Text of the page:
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Proctor's death represents a couple of levels of meaning that can apply to the play, in general. Miller deliberately designed the drama to center on Proctor. He is to be the embodiment of the tragedy of Salem, the entire premise of the "crucible." Indeed, Proctor's test under which the most searing of heat is applied resides in what he values. Proctor's death makes it clear that one's name and reputation is the only constant in a world of complete mutability and change:
Because it is my name! Because I cannot have another in my life! Because I lie and sign myself to lies! Because I am not worth the dust on the feet of them that hang! How may I live without my name? I have given you my soul, leave me my name!
Proctor's death also demonstrates how sacrifice for social change is an inevitable condition in the modern setting. Proctor reverses course in his "confession" because he understands how his evasion of sacrifice will be twisted and manipulated by those in the position of power. He understands that while he is no martyr, he wishes to be in some level of control over his name and identity. In a setting where the corrupt have ascended power, Proctor understands that compliance with such authority is a form of emboldening it. It is here where his death represents one of the strongest form of dissent and protest. Proctor's death is the embodiment of "the crucible," the test to which individuals are to face in conditions where injustice masquerades as justice.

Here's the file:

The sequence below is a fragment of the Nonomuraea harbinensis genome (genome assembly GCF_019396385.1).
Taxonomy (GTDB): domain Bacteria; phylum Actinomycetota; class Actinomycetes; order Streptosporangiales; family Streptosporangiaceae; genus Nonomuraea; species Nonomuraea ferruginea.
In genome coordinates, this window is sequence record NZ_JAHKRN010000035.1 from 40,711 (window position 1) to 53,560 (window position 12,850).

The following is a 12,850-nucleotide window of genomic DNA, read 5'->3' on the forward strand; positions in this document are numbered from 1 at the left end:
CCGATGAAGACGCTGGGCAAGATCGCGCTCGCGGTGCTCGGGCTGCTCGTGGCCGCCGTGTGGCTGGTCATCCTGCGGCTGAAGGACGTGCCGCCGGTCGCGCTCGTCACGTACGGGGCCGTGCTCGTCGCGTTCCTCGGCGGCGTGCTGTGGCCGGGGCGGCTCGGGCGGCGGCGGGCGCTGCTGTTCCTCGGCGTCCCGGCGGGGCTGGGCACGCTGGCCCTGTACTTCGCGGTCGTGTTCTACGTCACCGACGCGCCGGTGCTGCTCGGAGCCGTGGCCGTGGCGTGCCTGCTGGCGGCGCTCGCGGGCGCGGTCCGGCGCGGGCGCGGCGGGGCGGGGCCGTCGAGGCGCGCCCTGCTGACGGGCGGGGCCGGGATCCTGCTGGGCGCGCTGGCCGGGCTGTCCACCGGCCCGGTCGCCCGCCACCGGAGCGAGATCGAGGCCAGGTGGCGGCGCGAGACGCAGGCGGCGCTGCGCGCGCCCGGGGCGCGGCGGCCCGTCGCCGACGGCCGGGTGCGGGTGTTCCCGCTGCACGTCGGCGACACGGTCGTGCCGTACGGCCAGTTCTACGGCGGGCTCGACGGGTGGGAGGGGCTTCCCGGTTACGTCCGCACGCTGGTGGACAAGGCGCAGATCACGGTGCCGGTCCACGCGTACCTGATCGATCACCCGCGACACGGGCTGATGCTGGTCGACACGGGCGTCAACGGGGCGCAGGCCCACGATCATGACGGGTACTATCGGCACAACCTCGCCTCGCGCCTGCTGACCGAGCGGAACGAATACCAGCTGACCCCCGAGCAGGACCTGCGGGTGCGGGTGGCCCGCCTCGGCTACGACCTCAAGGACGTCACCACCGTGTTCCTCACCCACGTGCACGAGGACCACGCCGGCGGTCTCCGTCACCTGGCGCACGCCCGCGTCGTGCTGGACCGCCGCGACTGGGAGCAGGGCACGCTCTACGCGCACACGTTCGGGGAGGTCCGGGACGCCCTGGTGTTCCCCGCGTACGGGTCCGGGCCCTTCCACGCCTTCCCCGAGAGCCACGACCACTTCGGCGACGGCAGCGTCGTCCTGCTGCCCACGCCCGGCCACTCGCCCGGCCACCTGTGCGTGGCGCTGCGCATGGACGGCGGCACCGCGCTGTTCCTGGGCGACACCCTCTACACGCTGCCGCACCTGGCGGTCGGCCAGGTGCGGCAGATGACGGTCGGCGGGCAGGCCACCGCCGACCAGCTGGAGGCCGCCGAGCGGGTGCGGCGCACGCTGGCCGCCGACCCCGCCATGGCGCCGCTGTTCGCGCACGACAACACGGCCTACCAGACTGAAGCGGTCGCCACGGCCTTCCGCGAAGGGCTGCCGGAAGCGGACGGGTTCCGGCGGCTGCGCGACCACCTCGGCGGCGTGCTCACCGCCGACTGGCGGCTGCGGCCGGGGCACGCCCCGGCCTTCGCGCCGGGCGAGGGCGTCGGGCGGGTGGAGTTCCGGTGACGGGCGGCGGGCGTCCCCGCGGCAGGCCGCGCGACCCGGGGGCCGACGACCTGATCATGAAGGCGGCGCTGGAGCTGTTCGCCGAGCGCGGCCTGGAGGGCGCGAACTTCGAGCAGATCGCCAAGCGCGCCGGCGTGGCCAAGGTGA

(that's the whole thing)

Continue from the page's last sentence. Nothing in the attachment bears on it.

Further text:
I think that Proctor's death also represents a personalized form of "the crucible," as well. Proctor's death is the first time he acts with complete confidence and a sense of self- assurance in his marriage. His action is done to ensure that he can be seen as a good husband to his wife. The "goodness" to which Elizabeth speaks at the play's conclusion is something that only arises from his death. Proctor's death represents the ultimate in sacrifice that a husband makes for his wife, his marriage, and the sense of dignity with which spouses must see one another. It is another "test" that burns marriages if one fails it. It is one that Proctor's death ends up upholding his at the end of the play.
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